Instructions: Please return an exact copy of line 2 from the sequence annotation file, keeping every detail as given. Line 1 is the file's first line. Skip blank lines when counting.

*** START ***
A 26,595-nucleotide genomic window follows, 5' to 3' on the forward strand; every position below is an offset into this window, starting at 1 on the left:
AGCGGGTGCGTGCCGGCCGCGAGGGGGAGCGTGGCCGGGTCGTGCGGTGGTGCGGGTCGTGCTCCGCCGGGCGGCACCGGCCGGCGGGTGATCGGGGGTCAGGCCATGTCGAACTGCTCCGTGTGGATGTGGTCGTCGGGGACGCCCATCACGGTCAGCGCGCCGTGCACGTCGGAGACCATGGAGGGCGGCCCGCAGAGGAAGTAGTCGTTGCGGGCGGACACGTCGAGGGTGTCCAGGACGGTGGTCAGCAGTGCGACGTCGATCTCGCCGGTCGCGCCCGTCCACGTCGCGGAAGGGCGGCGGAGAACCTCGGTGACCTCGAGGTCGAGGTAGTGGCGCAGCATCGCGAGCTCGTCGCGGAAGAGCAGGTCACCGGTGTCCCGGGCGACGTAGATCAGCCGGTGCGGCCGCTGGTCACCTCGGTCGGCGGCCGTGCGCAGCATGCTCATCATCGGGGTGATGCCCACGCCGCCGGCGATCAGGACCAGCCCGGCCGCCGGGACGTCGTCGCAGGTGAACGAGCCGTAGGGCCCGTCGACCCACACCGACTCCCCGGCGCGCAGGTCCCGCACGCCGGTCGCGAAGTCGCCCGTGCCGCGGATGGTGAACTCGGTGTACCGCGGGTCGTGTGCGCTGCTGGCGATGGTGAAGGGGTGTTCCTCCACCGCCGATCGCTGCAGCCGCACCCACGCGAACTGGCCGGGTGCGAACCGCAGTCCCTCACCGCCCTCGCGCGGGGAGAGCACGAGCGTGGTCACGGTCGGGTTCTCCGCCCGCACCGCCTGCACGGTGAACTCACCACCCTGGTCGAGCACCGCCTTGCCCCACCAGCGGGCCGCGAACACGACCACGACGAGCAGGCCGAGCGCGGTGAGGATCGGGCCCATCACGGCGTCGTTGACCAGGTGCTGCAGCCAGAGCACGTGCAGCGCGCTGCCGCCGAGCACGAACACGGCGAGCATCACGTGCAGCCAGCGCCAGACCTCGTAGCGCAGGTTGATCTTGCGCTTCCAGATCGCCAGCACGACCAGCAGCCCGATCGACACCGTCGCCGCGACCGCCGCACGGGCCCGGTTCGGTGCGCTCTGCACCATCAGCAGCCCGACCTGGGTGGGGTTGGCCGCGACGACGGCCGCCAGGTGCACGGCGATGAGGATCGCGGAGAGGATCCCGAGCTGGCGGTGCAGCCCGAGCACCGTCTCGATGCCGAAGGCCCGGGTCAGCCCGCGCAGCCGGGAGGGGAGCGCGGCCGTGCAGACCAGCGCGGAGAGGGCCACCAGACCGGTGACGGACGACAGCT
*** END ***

AGCGGGTGCGTGCCGGCCGCGAGGGGGAGCGTGGCCGGGTCGTGCGGTGGTGCGGGTCGTGCTCCGCCGGGCGGCACCGGCCGGCGGGTGATCGGGGGTCAGGCCATGTCGAACTGCTCCGTGTGGATGTGGTCGTCGGGGACGCCCATCACGGTCAGCGCGCCGTGCACGTCGGAGACCATGGAGGGCGGCCCGCAGAGGAAGTAGTCGTTGCGGGCGGACACGTCGAGGGTGTCCAGGACGGTGGTCAGCAGTGCGACGTCGATCTCGCCGGTCGCGCCCGTCCACGTCGCGGAAGGGCGGCGGAGAACCTCGGTGACCTCGAGGTCGAGGTAGTGGCGCAGCATCGCGAGCTCGTCGCGGAAGAGCAGGTCACCGGTGTCCCGGGCGACGTAGATCAGCCGGTGCGGCCGCTGGTCACCTCGGTCGGCGGCCGTGCGCAGCATGCTCATCATCGGGGTGATGCCCACGCCGCCGGCGATCAGGACCAGCCCGGCCGCCGGGACGTCGTCGCAGGTGAACGAGCCGTAGGGCCCGTCGACCCACACCGACTCCCCGGCGCGCAGGTCCCGCACGCCGGTCGCGAAGTCGCCCGTGCCGCGGATGGTGAACTCGGTGTACCGCGGGTCGTGTGCGCTGCTGGCGATGGTGAAGGGGTGTTCCTCCACCGCCGATCGCTGCAGCCGCACCCACGCGAACTGGCCGGGTGCGAACCGCAGTCCCTCACCGCCCTCGCGCGGGGAGAGCACGAGCGTGGTCACGGTCGGGTTCTCCGCCCGCACCGCCTGCACGGTGAACTCACCACCCTGGTCGAGCACCGCCTTGCCCCACCAGCGGGCCGCGAACACGACCACGACGAGCAGGCCGAGCGCGGTGAGGATCGGGCCCATCACGGCGTCGTTGACCAGGTGCTGCAGCCAGAGCACGTGCAGCGCGCTGCCGCCGAGCACGAACACGGCGAGCATCACGTGCAGCCAGCGCCAGACCTCGTAGCGCAGGTTGATCTTGCGCTTCCAGATCGCCAGCACGACCAGCAGCCCGATCGACACCGTCGCCGCGACCGCCGCACGGGCCCGGTTCGGTGCGCTCTGCACCATCAGCAGCCCGACCTGGGTGGGGTTGGCCGCGACGACGGCCGCCAGGTGCACGGCGATGAGGATCGCGGAGAGGATCCCGAGCTGGCGGTGCAGCCCGAGCACCGTCTCGATGCCGAAGGCCCGGGTCAGCCCGCGCAGCCGGGAGGGGAGCGCGGCCGTGCAGACCAGCGCGGAGAGGGCCACCAGACCGGTGACGGACGACAGCT